There's a cool organization based in Seattle that tries to empower girls through the use of a camera. They're called Reel Grrls and the effects of what they're doing appears to have 'reel' staying power.
According to their site, by the time a girl is 16, she'll have spent more time watching t.v. than going to school. Part of what a girl sees each year are thousands of commercials that don't portray women in a very realistic, or even healthy, way. This bombardment of images of perfect, runway model-like women has been proven to have an impact on girls' self-esteem and body image. What Reel Grrls is trying to do is open a discussion with girls about how what they see on t.v. effects them, while giving them the tools they need to create their own media. As they put it, Reel Grrls "if women and girls are to achieve equality and advancement in today's world they must be taught to be media literate." Right on!
Since 2001, they've been helping girls learn how to produce their own videos in after school programs taught by female media professionals. Their DVDs, which are available on their site for purchase, cover a wide-range of topics affecting their young, female filmmakers. Subjects such as body image, violence against women, race, parents with addictions and many more bring to light the opinions and experiences of the filmmakers in an engaging way. The organization has received much praise for their work and the girls' films have been shown at film festivals around the world, including the Sundance Film Festival-Gen-Y studio.
Just today, my hometown paper the Chicago Tribune ran a story about three refugee teens from Africa who made a video about the violence and alienation they've been facing in their adopted home, Chicago. In some cases, it's a kind of violence they never witnessed nor feared in their home countries. You can read about it here. Sponsored by software maker Adobe, they made a documentary that helped to empower them in situations where they felt there was very little they could do. Visual media can be powerful; it's great that there are organizations willing to give youth a chance to make their opinions and voices heard. By doing so, they will make a difference!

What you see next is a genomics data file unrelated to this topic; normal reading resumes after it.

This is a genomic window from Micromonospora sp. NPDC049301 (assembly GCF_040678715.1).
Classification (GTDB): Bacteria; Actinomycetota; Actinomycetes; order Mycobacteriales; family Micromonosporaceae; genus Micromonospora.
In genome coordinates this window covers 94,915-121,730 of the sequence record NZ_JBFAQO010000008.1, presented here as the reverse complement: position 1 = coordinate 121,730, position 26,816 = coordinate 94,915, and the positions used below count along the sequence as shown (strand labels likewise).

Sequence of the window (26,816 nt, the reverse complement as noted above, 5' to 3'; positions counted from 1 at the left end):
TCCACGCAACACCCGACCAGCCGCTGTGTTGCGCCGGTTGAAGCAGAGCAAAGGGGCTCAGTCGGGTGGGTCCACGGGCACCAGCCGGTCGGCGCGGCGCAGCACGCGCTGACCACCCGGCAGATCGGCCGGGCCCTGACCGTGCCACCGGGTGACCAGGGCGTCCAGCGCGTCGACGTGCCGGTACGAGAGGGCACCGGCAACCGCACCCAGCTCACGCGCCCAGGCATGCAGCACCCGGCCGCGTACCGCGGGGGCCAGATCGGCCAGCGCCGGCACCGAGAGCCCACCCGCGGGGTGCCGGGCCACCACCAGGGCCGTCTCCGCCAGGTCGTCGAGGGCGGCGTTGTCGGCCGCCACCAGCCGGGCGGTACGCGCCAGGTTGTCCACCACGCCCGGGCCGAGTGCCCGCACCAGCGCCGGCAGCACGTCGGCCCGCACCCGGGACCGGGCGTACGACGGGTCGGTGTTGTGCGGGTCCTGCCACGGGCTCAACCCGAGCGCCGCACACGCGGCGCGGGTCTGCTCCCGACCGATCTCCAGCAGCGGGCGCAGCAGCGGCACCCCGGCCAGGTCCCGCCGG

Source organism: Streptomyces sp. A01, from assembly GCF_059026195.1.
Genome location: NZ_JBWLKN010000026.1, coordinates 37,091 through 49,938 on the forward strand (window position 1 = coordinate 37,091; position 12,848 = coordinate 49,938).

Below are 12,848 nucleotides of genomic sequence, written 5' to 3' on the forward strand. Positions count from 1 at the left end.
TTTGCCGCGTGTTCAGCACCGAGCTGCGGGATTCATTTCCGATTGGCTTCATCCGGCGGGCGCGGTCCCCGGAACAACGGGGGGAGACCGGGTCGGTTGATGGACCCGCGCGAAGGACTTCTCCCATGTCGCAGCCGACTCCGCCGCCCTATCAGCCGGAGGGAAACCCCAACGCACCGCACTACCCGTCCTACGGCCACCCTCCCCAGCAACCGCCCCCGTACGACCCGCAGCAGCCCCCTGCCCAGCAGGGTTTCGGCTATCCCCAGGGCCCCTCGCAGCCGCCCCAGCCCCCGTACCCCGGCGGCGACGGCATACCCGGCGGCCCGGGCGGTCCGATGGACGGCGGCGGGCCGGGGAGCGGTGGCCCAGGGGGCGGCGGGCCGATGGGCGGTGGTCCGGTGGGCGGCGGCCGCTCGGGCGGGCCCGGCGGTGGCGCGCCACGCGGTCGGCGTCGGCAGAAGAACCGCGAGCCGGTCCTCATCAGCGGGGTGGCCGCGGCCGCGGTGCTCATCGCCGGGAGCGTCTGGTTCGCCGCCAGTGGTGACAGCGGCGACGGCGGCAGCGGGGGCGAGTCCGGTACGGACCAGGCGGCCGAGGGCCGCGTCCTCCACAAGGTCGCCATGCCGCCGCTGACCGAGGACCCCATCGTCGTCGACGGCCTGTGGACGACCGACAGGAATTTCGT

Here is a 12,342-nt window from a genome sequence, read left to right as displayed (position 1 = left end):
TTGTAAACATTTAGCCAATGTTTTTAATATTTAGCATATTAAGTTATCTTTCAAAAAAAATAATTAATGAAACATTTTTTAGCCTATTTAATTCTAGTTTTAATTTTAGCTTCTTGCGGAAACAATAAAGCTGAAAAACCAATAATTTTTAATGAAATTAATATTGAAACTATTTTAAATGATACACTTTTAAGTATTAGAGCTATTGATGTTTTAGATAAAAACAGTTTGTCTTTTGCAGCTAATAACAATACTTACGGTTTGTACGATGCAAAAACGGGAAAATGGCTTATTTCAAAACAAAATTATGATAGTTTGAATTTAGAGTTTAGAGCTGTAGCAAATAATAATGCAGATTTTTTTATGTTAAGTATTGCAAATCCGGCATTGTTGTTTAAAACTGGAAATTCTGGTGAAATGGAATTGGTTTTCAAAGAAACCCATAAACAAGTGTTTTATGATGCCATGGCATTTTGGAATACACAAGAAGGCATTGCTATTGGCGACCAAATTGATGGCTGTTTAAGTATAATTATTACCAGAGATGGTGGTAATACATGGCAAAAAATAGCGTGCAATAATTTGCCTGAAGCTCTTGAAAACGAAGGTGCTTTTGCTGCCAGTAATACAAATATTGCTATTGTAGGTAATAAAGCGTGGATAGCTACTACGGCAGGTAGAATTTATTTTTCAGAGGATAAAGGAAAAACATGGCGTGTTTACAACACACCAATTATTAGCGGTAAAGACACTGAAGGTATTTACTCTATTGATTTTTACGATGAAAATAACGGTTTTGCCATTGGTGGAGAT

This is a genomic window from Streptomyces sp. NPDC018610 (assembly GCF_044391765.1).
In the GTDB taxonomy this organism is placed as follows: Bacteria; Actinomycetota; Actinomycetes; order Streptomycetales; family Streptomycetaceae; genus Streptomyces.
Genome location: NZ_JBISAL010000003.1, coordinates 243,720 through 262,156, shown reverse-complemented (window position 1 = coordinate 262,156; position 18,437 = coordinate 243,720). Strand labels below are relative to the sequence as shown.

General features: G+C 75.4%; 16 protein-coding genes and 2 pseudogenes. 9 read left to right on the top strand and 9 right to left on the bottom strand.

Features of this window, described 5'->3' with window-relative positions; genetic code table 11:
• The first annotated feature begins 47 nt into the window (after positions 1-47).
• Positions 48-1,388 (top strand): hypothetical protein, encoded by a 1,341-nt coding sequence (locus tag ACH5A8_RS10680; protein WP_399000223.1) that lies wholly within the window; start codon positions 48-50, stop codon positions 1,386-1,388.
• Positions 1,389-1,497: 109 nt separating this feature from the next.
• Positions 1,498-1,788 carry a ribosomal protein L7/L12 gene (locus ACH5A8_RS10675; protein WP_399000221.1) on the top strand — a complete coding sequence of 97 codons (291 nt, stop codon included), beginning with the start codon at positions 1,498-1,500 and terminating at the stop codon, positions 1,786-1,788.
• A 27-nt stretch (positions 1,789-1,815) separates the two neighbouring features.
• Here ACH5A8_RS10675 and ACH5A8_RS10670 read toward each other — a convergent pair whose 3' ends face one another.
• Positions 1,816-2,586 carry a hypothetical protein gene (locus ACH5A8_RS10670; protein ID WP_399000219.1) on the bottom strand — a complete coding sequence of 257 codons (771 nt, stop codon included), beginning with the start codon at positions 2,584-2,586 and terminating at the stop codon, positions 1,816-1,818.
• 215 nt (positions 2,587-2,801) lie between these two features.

If it's true what they say: a picture tells a thousand words, imagine what a film can do. So good work Reel Grrls! You go grrls!
To learn more about Reel Grrls, visit their site at www.reelgrrls.org.
'Til next time,
Monday, October 19, 2009
Everyone's seeing pink these days: pink soup cans, pink yogurt containers, even NFL players donning pink in honor of Breast Cancer Awareness Month. The cause of finding a cure and promoting breast cancer prevention is a worthy one, since so many lives have been and are affected by the disease.
However, the motives of companies promoting the pink ribbon have come into question: sure, a portion of a pink product's profits might be donated to organizations fighting breast cancer, but why do companies "go pink?" Is it purely for charitable reasons? Or does the company have profits in mind as well?